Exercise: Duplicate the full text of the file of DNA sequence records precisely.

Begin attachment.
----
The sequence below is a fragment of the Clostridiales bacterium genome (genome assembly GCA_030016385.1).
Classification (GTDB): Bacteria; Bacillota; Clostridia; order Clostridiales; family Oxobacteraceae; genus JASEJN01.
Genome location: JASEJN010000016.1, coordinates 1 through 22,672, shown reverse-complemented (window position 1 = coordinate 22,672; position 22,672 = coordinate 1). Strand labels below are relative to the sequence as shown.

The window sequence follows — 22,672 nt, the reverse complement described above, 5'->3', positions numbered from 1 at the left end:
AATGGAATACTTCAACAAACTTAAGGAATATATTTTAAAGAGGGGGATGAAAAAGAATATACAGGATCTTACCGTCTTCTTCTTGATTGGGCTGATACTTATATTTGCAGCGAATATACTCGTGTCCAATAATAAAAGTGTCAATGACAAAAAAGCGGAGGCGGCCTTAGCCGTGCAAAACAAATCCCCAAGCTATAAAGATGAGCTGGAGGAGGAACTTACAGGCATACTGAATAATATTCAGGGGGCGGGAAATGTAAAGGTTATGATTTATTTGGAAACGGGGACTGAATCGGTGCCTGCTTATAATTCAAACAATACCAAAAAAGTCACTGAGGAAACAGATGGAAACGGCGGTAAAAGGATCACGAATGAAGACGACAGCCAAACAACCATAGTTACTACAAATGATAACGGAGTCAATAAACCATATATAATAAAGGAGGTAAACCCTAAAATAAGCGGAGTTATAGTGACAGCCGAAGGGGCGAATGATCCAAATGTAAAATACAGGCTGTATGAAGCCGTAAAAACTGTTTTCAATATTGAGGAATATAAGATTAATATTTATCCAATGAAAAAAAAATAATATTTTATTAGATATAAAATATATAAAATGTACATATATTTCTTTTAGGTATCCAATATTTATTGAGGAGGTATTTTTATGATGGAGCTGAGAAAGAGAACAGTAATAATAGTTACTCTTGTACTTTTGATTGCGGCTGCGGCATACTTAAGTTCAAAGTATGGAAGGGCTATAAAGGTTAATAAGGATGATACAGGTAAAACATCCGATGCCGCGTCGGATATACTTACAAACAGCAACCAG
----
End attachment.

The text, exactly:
The sequence below is a fragment of the Clostridiales bacterium genome (genome assembly GCA_030016385.1).
Classification (GTDB): Bacteria; Bacillota; Clostridia; order Clostridiales; family Oxobacteraceae; genus JASEJN01.
Genome location: JASEJN010000016.1, coordinates 1 through 22,672, shown reverse-complemented (window position 1 = coordinate 22,672; position 22,672 = coordinate 1). Strand labels below are relative to the sequence as shown.

The window sequence follows — 22,672 nt, the reverse complement described above, 5'->3', positions numbered from 1 at the left end:
AATGGAATACTTCAACAAACTTAAGGAATATATTTTAAAGAGGGGGATGAAAAAGAATATACAGGATCTTACCGTCTTCTTCTTGATTGGGCTGATACTTATATTTGCAGCGAATATACTCGTGTCCAATAATAAAAGTGTCAATGACAAAAAAGCGGAGGCGGCCTTAGCCGTGCAAAACAAATCCCCAAGCTATAAAGATGAGCTGGAGGAGGAACTTACAGGCATACTGAATAATATTCAGGGGGCGGGAAATGTAAAGGTTATGATTTATTTGGAAACGGGGACTGAATCGGTGCCTGCTTATAATTCAAACAATACCAAAAAAGTCACTGAGGAAACAGATGGAAACGGCGGTAAAAGGATCACGAATGAAGACGACAGCCAAACAACCATAGTTACTACAAATGATAACGGAGTCAATAAACCATATATAATAAAGGAGGTAAACCCTAAAATAAGCGGAGTTATAGTGACAGCCGAAGGGGCGAATGATCCAAATGTAAAATACAGGCTGTATGAAGCCGTAAAAACTGTTTTCAATATTGAGGAATATAAGATTAATATTTATCCAATGAAAAAAAAATAATATTTTATTAGATATAAAATATATAAAATGTACATATATTTCTTTTAGGTATCCAATATTTATTGAGGAGGTATTTTTATGATGGAGCTGAGAAAGAGAACAGTAATAATAGTTACTCTTGTACTTTTGATTGCGGCTGCGGCATACTTAAGTTCAAAGTATGGAAGGGCTATAAAGGTTAATAAGGATGATACAGGTAAAACATCCGATGCCGCGTCGGATATACTTACAAACAGCAACCAG